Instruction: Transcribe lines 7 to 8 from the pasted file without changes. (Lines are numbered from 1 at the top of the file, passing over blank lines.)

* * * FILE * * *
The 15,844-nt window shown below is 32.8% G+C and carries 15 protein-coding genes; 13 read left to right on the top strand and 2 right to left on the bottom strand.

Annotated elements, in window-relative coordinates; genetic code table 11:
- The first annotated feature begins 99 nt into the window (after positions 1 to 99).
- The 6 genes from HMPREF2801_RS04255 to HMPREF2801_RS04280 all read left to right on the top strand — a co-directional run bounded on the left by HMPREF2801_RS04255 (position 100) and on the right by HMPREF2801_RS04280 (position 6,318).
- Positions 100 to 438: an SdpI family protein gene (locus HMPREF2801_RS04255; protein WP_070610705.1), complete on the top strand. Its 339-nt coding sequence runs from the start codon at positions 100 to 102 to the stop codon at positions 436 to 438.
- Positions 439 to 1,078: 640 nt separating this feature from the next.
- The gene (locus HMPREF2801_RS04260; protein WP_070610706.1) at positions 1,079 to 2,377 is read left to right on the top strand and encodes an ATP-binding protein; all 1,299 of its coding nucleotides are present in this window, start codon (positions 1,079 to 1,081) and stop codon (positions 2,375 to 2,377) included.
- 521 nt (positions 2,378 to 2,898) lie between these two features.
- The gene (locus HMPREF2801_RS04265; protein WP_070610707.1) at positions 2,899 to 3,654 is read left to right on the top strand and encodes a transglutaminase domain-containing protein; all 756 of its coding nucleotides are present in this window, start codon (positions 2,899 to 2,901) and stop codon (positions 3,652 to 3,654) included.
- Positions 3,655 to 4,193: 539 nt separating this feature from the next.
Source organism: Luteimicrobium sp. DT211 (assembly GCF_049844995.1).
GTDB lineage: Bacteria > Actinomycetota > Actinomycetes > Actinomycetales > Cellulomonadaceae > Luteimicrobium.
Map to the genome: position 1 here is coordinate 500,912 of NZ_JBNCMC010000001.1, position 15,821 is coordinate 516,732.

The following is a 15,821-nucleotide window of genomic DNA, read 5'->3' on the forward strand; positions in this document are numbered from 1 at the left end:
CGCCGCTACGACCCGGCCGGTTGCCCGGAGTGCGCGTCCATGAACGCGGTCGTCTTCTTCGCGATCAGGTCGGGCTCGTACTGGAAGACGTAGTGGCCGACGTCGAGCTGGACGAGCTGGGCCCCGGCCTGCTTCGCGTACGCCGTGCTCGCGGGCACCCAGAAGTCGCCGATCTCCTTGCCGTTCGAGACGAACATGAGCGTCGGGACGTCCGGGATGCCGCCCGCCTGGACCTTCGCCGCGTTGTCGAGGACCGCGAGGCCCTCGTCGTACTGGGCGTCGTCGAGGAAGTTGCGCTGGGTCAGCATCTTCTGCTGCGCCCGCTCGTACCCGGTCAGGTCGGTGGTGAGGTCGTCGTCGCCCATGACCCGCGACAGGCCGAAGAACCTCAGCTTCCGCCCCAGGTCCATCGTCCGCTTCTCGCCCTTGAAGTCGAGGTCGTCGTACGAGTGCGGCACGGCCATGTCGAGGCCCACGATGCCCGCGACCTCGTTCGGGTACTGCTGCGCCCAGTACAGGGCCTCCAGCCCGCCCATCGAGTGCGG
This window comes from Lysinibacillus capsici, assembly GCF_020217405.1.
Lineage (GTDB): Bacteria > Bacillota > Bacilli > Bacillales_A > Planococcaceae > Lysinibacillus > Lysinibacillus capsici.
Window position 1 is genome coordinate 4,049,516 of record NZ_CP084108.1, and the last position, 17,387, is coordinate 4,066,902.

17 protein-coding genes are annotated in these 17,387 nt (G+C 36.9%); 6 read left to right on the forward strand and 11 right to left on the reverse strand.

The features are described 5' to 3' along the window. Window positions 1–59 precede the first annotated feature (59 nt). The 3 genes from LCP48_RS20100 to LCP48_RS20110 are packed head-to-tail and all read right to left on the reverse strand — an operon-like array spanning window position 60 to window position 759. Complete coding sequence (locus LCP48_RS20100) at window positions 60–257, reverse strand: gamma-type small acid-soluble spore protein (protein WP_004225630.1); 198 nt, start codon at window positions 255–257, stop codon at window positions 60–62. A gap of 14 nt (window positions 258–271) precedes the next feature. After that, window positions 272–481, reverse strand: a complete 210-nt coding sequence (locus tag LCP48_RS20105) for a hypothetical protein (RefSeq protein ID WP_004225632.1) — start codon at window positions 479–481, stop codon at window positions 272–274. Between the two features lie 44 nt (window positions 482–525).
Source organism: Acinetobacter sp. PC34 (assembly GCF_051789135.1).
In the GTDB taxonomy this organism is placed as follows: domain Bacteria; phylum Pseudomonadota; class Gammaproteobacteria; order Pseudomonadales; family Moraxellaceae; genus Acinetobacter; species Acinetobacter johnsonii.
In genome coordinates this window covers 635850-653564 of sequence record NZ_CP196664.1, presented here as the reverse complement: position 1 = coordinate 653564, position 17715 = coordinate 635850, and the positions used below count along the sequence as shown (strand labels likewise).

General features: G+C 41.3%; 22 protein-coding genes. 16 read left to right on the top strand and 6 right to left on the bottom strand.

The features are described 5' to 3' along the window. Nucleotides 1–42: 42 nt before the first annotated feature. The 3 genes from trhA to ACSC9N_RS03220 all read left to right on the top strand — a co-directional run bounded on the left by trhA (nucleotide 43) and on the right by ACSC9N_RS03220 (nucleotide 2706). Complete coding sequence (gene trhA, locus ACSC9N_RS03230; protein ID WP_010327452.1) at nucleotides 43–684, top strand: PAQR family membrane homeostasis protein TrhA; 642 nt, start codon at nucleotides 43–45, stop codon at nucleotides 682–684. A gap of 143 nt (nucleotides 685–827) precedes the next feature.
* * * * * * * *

- The gene (locus HMPREF2801_RS04260; protein WP_070610706.1) at positions 1,079 to 2,377 is read left to right on the top strand and encodes an ATP-binding protein; all 1,299 of its coding nucleotides are present in this window, start codon (positions 1,079 to 1,081) and stop codon (positions 2,375 to 2,377) included.
- 521 nt (positions 2,378 to 2,898) lie between these two features.